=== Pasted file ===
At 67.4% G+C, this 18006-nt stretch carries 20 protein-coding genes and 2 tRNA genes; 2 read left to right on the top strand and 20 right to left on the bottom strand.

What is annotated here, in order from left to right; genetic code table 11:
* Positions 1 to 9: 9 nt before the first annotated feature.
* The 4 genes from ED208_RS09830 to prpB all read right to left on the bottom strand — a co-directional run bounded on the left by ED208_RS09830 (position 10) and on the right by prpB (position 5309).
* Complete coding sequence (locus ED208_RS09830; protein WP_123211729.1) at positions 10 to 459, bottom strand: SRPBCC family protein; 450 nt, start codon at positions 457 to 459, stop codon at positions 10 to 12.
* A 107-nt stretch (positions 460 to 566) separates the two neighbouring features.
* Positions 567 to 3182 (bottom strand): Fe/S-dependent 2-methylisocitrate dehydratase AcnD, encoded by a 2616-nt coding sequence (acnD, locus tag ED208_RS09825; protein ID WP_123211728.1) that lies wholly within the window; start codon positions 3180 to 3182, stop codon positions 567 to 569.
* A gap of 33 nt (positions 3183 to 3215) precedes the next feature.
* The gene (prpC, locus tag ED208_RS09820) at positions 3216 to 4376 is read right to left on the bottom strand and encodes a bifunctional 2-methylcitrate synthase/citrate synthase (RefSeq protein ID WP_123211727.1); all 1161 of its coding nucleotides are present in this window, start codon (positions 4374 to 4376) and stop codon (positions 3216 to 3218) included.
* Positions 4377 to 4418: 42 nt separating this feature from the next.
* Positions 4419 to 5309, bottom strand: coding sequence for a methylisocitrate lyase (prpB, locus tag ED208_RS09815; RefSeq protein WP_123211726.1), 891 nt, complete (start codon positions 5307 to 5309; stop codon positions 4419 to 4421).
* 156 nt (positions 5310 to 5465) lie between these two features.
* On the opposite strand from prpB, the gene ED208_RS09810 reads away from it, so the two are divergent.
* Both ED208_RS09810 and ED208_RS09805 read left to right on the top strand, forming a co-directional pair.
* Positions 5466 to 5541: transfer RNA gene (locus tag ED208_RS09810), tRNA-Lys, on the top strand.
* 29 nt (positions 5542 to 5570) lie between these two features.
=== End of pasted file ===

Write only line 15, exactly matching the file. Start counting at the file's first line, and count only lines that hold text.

* Positions 5466 to 5541: transfer RNA gene (locus tag ED208_RS09810), tRNA-Lys, on the top strand.